Frail patients more likely to die in the year after surgery

February 24, 2016

While all surgeries come with risks, a recent study led by Dr. Daniel McIsaac found that frail, elderly patients are more likely to die in the year after surgery than other patients. The study published in JAMA Surgery reviewed the health records of 200,000 Ontario patients over age 65 who had scheduled surgery between 2002 and 2012. The team defined frailty as a combination of conditions including falls, low cognitive scores and poor global function. Only three percent of the surgeries they looked at involved frail patients. However, 14 percent of these frail patients died in the year after surgery, compared to five percent of non-frail patients. Even more striking was that three days after an operation, frail patients died at a rate 30 times higher than non-frail patients. This research demonstrates the need for routine identification and care of frail patients prior to surgery, work that Dr. McIsaac’s team is now pursuing. Dr. McIsaac was interviewed about this research by Reuters.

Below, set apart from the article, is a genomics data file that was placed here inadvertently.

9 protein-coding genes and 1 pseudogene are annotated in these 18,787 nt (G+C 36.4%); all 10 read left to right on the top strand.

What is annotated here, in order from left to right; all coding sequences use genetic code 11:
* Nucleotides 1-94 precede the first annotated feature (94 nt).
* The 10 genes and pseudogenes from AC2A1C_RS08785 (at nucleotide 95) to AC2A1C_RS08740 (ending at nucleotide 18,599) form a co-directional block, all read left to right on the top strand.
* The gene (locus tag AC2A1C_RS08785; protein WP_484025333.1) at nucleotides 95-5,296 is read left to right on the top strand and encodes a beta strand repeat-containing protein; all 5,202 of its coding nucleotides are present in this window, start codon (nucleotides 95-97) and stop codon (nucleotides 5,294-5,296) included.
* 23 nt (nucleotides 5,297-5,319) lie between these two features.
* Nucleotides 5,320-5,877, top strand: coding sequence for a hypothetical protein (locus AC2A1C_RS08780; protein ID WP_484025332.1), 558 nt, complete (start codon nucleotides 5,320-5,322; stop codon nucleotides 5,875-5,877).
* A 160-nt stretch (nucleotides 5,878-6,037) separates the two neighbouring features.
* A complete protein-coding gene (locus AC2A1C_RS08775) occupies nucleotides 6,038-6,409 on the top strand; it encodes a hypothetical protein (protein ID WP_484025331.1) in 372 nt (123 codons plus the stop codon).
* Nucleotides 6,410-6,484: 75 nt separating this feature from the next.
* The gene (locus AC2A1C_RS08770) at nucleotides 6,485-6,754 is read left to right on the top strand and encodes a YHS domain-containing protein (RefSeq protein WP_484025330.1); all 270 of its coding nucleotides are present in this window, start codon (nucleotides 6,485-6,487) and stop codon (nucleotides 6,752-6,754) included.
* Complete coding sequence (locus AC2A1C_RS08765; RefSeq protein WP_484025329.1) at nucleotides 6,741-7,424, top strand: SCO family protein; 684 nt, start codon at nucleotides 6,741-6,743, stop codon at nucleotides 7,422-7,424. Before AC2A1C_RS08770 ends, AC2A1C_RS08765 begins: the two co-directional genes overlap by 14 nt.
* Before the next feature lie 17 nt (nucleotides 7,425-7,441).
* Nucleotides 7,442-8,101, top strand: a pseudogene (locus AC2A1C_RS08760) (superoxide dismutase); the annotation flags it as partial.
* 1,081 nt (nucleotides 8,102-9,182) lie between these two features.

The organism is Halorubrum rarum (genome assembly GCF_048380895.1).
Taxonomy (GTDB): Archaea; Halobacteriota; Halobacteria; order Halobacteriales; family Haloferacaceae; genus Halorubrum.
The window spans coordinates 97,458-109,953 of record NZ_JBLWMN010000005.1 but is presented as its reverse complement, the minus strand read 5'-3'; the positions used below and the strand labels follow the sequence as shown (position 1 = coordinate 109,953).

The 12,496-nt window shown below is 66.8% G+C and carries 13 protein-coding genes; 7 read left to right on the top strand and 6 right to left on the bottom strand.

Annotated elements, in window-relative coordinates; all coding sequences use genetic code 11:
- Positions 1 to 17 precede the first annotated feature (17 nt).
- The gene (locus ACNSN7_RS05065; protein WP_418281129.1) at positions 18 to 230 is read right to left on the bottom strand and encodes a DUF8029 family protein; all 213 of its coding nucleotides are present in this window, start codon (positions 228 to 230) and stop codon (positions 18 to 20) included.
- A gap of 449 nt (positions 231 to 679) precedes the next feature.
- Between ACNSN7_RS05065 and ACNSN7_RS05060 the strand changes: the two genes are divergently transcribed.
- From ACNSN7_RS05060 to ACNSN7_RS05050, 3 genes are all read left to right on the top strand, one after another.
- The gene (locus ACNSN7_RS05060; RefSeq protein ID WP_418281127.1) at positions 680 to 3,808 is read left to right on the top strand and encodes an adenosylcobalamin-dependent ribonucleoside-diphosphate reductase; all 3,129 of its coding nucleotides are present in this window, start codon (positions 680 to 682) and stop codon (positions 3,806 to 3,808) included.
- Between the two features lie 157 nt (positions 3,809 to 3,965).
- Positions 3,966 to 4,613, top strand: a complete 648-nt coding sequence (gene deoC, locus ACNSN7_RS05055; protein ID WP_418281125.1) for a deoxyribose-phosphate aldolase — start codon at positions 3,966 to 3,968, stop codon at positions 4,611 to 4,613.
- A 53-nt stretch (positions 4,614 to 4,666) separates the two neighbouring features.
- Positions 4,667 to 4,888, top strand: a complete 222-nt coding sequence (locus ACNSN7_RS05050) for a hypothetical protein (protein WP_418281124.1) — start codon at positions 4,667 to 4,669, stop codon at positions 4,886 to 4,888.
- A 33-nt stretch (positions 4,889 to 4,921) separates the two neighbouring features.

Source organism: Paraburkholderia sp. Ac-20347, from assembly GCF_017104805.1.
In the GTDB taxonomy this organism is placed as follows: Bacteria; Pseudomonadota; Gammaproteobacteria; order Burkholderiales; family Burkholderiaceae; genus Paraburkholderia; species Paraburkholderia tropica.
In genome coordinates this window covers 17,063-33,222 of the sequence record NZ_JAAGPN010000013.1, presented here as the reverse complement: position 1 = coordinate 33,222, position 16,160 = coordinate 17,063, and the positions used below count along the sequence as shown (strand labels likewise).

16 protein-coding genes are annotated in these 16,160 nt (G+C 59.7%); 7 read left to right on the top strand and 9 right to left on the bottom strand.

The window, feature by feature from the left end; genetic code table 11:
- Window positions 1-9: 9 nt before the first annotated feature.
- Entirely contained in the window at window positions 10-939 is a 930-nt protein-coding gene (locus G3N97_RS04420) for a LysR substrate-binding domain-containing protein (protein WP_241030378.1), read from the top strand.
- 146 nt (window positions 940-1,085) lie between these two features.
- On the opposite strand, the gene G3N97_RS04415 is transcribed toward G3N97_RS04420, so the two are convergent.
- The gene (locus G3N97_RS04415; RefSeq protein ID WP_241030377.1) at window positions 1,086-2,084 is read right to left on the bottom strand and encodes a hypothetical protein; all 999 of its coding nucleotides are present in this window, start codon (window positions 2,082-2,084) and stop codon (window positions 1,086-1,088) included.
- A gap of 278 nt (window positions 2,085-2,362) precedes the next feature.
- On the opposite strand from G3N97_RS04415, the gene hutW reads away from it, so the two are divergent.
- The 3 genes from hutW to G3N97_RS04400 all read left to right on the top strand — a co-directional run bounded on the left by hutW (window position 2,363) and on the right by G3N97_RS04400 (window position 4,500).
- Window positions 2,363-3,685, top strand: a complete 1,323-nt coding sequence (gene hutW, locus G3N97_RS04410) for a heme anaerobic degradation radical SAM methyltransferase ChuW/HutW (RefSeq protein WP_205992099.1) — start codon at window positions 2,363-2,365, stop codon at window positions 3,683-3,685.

Co-authors: Gregory L. Bryson, Carl van Walraven

Funders: Ontario Ministry of Health and Long-Term Care, University of Ottawa Department of Anesthesiology, The Ottawa Hospital Foundation

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Disease and research area tags: Aging, Frailty, Surgery